Why Your Dog Doesn’t Listen to You

THE DOG BLOG--Dog problems are almost always the result of a lack of communication between the dog and the Pet Parent. 

When Pet Parents come to me I’ll watch their behavior while they talk about their concerns.  “Foxie! How many times do I have to tell you not to jump on me! I don’t like it!” “Princess!! Ssssh! Stop barking! Shhhh!” “Fido sit! I said Sit! Sit! Sit!!” When they are finished I quietly say, “The dog doesn’t speak human ”. They look confused and ask “but how do I let him know what I want?” 

Dogs recognize sounds not words. In training we attach a sound to an action and repeat it. We can even use a sentence “I’ll be right back. Wait here” as long as we use it for the same thing over and over. The dog does not understand what any of those words mean, you could easily say “oozy, boozy, piggle, wiggle” but when you repetitively attach the same sound to a specific action, the dog will soon associate that sound with the action. A firm “Off!” and turning your back to the dog when he jumps up, often stops a dog from jumping up on you every time you walk in the door. Eventually all you have to say is “Off!” before he jumps up on you or your visitor and the jumping ends.  

Learning how to communicate effectively with your dog is the simple secret to getting a dog to listen to you. Communication is not just a matter of words used properly but also involves tone, attitude, body posture, timing, all of these communicating information to your dog. You can say “I love you” over and over but if you use a harsh, disapproving or demanding tone, that is what is communicated. I have seen Pet Parents change their tone from hard to soft and friendly and watch as the dogs’ tail starts wagging and they actually look at the owner.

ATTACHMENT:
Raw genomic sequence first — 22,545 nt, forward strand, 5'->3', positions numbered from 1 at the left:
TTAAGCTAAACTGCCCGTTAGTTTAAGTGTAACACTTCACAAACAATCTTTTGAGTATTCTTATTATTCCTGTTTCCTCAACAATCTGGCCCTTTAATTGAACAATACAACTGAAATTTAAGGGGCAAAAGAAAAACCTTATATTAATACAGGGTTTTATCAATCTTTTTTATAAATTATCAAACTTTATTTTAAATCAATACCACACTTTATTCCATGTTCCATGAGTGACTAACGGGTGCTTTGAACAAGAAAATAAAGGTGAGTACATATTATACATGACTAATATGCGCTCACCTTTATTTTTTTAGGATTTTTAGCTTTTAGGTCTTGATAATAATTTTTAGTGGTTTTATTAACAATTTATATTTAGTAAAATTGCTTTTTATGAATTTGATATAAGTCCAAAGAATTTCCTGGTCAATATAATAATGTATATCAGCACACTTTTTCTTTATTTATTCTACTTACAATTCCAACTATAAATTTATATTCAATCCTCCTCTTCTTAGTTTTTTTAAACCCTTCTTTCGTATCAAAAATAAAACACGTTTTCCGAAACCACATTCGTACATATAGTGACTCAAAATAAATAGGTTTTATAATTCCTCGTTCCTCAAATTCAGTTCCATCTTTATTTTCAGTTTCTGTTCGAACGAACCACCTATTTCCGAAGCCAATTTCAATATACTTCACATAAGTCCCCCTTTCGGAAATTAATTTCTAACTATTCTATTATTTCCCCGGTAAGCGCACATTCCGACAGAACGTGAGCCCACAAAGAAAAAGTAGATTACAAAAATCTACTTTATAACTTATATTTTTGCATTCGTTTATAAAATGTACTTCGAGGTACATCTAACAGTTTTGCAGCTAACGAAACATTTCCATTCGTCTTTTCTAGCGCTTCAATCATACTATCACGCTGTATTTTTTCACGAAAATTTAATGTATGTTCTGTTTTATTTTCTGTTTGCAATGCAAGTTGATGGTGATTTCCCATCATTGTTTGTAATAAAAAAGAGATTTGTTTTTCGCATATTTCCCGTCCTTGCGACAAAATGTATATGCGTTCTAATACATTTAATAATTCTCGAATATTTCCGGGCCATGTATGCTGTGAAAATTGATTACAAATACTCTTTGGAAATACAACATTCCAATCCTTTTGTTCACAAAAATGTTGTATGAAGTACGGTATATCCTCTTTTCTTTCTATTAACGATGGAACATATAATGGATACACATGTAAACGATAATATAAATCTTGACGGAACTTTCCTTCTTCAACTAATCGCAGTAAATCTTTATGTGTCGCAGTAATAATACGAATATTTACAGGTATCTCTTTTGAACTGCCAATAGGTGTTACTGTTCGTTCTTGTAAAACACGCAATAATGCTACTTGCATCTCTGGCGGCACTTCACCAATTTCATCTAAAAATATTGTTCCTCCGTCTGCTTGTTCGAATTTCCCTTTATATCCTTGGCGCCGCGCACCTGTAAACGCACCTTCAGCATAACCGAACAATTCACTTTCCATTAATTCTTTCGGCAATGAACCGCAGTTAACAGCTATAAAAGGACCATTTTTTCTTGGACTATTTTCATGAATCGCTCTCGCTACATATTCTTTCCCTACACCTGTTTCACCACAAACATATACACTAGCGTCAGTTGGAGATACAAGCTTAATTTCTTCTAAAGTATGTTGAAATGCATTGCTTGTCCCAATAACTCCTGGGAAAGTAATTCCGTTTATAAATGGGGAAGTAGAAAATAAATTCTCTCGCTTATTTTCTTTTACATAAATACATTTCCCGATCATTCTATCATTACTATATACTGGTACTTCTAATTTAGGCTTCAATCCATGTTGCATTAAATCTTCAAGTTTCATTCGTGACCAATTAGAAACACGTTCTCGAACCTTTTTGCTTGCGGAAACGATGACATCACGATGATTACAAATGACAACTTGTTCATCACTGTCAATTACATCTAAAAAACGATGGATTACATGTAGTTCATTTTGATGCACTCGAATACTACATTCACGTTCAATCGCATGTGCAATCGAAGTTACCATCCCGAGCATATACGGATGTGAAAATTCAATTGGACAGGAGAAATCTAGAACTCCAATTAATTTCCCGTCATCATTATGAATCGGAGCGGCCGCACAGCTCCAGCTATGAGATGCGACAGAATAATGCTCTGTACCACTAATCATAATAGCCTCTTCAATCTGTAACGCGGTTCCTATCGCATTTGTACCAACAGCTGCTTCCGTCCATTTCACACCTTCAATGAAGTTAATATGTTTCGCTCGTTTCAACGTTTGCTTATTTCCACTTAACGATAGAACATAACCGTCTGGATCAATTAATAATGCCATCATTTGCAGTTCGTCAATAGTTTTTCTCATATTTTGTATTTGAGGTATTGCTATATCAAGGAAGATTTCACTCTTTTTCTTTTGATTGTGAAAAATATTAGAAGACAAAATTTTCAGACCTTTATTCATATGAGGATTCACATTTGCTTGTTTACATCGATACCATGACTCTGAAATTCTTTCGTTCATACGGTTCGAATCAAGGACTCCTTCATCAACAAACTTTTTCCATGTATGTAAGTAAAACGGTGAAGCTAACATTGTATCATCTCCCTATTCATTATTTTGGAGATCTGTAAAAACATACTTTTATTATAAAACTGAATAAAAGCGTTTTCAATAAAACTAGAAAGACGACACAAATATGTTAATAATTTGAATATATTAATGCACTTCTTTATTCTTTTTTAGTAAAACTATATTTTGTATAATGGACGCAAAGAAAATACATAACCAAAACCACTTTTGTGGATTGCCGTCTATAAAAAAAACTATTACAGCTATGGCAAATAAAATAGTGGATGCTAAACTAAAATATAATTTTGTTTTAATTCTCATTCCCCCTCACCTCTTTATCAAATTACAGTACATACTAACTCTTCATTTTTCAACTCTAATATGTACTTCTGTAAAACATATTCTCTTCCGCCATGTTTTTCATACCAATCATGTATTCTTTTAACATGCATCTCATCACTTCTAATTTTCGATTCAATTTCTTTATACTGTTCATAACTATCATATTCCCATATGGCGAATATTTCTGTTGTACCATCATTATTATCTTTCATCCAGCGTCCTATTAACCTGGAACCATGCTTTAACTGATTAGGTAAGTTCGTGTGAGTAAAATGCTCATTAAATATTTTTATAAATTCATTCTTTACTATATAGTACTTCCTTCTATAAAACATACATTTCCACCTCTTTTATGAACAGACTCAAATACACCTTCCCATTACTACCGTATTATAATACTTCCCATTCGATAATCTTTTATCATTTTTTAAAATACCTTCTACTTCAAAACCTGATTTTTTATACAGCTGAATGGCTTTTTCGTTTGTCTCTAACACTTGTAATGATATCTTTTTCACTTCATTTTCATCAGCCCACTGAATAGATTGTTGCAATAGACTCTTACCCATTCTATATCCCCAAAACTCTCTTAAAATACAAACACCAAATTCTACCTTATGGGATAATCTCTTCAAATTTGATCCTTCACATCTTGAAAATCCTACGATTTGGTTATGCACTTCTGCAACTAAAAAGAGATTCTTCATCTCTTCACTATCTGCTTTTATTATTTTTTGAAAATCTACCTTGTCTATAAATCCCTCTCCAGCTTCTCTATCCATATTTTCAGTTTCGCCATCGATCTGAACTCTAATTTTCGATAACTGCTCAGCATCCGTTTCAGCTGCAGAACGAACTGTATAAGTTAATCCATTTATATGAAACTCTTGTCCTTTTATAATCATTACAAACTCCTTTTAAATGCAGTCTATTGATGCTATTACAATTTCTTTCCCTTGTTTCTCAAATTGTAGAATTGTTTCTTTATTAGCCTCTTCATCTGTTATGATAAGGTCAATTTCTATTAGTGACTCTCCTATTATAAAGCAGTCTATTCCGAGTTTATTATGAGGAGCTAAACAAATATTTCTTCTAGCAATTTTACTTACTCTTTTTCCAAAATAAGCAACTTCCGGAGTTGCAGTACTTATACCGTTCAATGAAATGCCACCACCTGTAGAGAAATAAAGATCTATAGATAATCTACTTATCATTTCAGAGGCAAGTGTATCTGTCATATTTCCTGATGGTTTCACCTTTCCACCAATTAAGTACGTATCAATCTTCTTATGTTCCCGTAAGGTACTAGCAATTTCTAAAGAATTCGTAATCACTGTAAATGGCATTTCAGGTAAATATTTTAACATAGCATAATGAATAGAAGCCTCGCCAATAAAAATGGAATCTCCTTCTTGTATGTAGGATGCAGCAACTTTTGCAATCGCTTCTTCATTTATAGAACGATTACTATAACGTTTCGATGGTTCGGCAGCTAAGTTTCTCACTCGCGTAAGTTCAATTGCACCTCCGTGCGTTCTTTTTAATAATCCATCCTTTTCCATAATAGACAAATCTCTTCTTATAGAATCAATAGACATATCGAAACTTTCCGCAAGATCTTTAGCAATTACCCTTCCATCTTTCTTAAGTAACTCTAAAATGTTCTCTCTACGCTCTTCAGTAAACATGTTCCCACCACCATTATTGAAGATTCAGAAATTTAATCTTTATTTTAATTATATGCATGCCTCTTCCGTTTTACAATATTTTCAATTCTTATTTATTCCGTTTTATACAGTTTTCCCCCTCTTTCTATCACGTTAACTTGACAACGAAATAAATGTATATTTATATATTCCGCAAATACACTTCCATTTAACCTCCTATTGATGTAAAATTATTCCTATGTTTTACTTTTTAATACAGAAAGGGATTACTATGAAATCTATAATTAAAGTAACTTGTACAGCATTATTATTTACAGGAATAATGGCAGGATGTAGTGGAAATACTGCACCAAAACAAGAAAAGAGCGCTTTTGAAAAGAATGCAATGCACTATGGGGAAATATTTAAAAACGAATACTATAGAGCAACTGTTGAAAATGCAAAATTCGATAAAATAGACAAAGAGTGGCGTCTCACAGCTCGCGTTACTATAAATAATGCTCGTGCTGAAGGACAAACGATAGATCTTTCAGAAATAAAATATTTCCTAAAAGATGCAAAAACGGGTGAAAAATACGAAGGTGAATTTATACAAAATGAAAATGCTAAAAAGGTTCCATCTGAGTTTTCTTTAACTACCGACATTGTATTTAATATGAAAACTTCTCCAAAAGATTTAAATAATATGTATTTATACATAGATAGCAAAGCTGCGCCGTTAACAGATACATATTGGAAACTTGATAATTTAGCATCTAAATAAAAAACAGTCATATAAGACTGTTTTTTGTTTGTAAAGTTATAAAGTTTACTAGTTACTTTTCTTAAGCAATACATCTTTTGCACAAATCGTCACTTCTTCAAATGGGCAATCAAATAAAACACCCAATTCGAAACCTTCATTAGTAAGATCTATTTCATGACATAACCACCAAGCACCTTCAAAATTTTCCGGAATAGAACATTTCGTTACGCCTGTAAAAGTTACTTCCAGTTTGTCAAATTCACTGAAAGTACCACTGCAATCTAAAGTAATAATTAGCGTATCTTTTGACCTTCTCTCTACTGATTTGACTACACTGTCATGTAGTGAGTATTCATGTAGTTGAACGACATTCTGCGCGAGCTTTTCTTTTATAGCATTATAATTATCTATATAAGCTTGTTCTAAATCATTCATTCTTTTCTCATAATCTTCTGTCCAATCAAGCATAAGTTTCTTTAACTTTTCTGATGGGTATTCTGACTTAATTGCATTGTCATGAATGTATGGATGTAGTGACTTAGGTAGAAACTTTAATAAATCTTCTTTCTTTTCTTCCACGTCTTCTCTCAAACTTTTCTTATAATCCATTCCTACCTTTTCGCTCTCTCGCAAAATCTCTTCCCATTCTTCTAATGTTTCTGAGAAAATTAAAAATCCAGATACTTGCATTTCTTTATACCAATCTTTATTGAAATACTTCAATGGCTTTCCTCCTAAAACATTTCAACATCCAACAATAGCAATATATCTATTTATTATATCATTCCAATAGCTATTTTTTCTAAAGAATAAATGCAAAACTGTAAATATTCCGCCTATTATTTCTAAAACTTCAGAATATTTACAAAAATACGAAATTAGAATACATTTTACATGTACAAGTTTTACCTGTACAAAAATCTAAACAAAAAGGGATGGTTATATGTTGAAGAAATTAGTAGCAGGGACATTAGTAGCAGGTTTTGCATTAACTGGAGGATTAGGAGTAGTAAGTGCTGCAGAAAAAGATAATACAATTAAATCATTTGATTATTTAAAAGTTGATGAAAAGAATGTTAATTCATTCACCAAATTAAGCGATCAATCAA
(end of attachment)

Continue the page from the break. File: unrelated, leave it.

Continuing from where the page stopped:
Because your dog doesn’t understand human language your dog is highly alert to the cues you give her (physical, emotional and voice tone cues you may not even be aware of) telling her who you are and what you are going to do. 

The following behaviors, developed by Virginia Satir a pioneer in the field of family therapy, describe the different communication styles people use. They are a pretty good description of the way people relate to their dog. Can you find yourself in any of these descriptions? 


You really want your dog to like you and will do whatever it takes to make sure the dog doesn’t get angry or perceive you as unfair. You are often confused when the dog behaves in ways that indicate he doesn’t appreciate your loving and fair behavior. Dogs don’t understand concepts of fairness. And they often see your lovingness as the sign of a good follower under their leadership. “Pet me Now!” “Yes master.”

Dog’s need more than friendship… they need leadership, someone to tell them what to do. If you refuse to be the leader, the dog will start to lead you because somebody’s got to be responsible for the pack.